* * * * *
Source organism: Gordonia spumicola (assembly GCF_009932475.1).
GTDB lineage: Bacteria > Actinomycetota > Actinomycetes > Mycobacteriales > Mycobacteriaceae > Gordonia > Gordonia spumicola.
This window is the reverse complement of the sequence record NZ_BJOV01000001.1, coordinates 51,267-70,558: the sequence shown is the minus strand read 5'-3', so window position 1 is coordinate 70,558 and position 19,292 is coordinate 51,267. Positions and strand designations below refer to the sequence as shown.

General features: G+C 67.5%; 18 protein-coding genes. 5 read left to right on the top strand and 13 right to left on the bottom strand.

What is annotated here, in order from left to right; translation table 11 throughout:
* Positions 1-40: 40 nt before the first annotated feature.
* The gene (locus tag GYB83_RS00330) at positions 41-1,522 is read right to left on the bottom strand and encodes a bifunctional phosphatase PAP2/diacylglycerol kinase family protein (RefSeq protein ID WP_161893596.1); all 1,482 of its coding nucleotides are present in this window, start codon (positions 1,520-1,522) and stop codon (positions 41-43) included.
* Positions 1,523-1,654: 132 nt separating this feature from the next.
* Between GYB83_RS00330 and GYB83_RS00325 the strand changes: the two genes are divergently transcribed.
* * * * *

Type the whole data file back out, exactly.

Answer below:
Source organism: Gordonia spumicola (assembly GCF_009932475.1).
GTDB lineage: Bacteria > Actinomycetota > Actinomycetes > Mycobacteriales > Mycobacteriaceae > Gordonia > Gordonia spumicola.
This window is the reverse complement of the sequence record NZ_BJOV01000001.1, coordinates 51,267-70,558: the sequence shown is the minus strand read 5'-3', so window position 1 is coordinate 70,558 and position 19,292 is coordinate 51,267. Positions and strand designations below refer to the sequence as shown.

General features: G+C 67.5%; 18 protein-coding genes. 5 read left to right on the top strand and 13 right to left on the bottom strand.

What is annotated here, in order from left to right; translation table 11 throughout:
* Positions 1-40: 40 nt before the first annotated feature.
* The gene (locus tag GYB83_RS00330) at positions 41-1,522 is read right to left on the bottom strand and encodes a bifunctional phosphatase PAP2/diacylglycerol kinase family protein (RefSeq protein ID WP_161893596.1); all 1,482 of its coding nucleotides are present in this window, start codon (positions 1,520-1,522) and stop codon (positions 41-43) included.
* Positions 1,523-1,654: 132 nt separating this feature from the next.
* Between GYB83_RS00330 and GYB83_RS00325 the strand changes: the two genes are divergently transcribed.